Friday, May 16, 2008

 

In Which We See The Wind-Up...



thomaspitch

By the grace of God, and a little rain (which I think amounts to the same thing), we made it home a day ahead of Thomas' pitching debut, which got moved from Tuesday to Thursday. And man, I'm glad I didn't miss it, because it was a sight to behold.

As parents, Her Lovely Self and I have had some trouble spectating when Thomas plays sports. I tend to be one of those loud screaming dads--not to the point of insulting the other team or berating the coaches or umpires; I just cheer, you understand. But I AM probably loud enough to embarrass my son (In case you doubt me, I refer you here, towards the bottom of the post. The audio clip embedded there is still painfully active. Be glad I edited the file to lower my voice just a smidge. On first playing, I blew out my computer's speakers listening to my own cheering).

I'm also loud enough to embarrass my wife, who almost can't watch Thomas on the field at all. This is because, as his mom, she is finely attuned to how her children behave in public. So when she sees her first-born on the field of play and spies him, for example, adjusting his crotch, picking his uniform pants out of his butt, emptying his nostrils one at a time by means of laying a finger aside of his nose and blowing, or any of a number of other things you see all the time in major league ball, well, she starts squealing inwardly and cringing, like she's in a bad dream where she's powerless to do anything but watch the horror unfold. I finally told her that if she wants to remain in the bleachers with me, she needs to pick some other child on the team and pretend that he's her kid. She may have taken me seriously.

This is a big baseball year for Thomas because it's the first year he--or anyone on any of the teams in this bracket--have had a chance to pitch. Last year, a machine pitched the ball (slowly); the year before, the coaches pitched to their team; the year before that was T-ball. With so many Little Leaguers nationwide getting injured or killed by pitched balls over the years, this league has shown commendable patience and restraint in introducing the kids to increasingly faster and more unpredictable pitching. But now the training wheels are off.

I'm not entirely sure what the process was that enabled Thomas to get singled out to be one of the four or five kids groomed to take the mound. I know when we've played catch in the back yard, he showed both amazing speed and aim. God knows he certainly has the power to get it over the plate (after all, he did put a ball through a neighbor's fence). I have to assume he demonstrated the same skills to the coach during practice, evidently in between sessions of picking his nose and his butt.

Myself, I would never have been tapped to pitch at that age. I was good for just two things on the Panthers team, my 9-year-old club: One was throwing the ball from the outfield fence all the way to home (I was the only kid who could do it. Power wasn't my problem; control was my problem. Nine times out of 10 the ball would hit an umpire or a coach, or go rolling out the gate into the parking lot). The other thing I was good at was getting on base, though not from hitting the ball, so much as getting hit by the ball.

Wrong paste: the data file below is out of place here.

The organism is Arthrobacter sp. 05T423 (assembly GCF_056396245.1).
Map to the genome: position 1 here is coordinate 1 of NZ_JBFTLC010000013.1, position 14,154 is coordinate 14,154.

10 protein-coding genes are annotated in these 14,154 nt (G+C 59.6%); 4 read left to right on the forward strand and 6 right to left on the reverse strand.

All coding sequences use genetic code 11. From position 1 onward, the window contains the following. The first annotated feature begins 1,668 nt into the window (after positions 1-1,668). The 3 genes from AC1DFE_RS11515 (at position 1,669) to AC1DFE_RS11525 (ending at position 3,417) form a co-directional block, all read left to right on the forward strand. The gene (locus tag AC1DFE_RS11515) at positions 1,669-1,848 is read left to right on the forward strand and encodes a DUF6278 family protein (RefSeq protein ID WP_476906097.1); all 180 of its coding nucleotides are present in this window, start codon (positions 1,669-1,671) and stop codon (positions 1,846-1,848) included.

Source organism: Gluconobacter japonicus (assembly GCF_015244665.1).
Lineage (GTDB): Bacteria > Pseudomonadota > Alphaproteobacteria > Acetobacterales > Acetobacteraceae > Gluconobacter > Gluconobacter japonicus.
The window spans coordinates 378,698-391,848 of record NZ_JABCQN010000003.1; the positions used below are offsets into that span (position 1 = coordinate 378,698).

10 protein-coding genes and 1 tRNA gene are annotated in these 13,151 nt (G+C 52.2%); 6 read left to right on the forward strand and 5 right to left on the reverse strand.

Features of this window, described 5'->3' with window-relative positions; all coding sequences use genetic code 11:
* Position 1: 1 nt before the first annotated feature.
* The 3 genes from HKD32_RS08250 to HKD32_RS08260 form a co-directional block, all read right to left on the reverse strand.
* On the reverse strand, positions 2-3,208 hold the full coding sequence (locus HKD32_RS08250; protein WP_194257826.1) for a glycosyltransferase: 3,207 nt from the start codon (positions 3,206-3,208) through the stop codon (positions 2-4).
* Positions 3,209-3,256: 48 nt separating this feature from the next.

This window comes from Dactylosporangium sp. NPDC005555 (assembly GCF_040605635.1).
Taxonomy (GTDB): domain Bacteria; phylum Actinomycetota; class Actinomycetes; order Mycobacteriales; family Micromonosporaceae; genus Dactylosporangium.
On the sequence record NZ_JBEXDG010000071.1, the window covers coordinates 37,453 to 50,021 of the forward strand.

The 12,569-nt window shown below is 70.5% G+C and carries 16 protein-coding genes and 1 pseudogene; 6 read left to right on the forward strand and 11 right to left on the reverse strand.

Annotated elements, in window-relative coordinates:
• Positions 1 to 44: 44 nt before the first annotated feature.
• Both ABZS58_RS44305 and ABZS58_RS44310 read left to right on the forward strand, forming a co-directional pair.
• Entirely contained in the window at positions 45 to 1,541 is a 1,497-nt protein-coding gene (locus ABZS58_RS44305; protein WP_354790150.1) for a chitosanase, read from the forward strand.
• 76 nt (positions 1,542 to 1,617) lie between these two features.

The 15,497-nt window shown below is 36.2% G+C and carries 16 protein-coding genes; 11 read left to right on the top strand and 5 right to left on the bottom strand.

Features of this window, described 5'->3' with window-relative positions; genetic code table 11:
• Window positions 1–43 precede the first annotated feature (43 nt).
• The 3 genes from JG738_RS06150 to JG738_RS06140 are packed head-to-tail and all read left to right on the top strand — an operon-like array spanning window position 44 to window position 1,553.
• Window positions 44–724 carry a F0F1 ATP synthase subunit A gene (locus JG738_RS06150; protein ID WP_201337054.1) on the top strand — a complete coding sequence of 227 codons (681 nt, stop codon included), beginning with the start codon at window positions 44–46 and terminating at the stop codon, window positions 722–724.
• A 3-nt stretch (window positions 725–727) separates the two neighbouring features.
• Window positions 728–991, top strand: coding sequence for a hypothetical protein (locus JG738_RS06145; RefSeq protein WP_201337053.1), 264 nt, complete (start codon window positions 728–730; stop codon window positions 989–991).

I still hold the record in my league--probably in the state, and possibly even in the nation--for most times getting struck by the pitch in consecutive at-bats. I'm really not sure what the final tally was; I stopped counting after 9 hits in a row. It sounds like one of those weird baseball anecdotes, but there was a good reason for my bad luck: I was the only left-handed player in our league and this threw off every pitcher who faced me. They were all so used to throwing to right-hand batters that they seemed incapable of compensating for a hitter on the other side of the plate. I got smacked on every available surface of the side that faced the pitcher: my elbow, my ass, my knees (at least 4 times, three of which knocked me down). I even got nailed in the back and the crotch (two separate at-bats, of course). It got to be a little joke: needed to get a man on base? Put ol' MM in and let him take one for the team!

The hell of it is, towards the end of the season, the coach was no longer joking. In a big tournament game, he put me in to bat and gave me a very strange look when he said, "MM, you get on base any way you can, you hear me? Any. Way." I heard him, although there was nothing I really needed to do, except be left-handed. And stand still while the pitcher hit me in the face. Our coach was a nice guy, but I think he wanted to win a little too much.

So I think it's fair to say Thomas--who is right-handed--inherited his fine aim and control from Her Lovely Self's side of the family, many of whom are pretty talented athletes. Either way, I felt excited and lucky. The only problem was, I had to promise to keep my mouth shut, not to scream and shout and distract our pitcher when he finally got on the field.

You cannot imagine how hard that promise was to make.

Now, a word about the game, if you've never seen it played at this level: The thing you have to understand about 9-year-olds pitching to each other is that they either deliver nice, fat, slow balls that sail across the plate, or fastballs and screwballs and sliders that go every which-a-way. This leads to a lot of walks, which in turn leads to a lot of loaded bases and a lot of walked-in runs. That's not so interesting to watch, I grant. What IS interesting, though, is when a decent hitter comes to the plate and the bases are loaded and there's a chance of something big happening. In the case of this game, I witnessed at least two grand slams.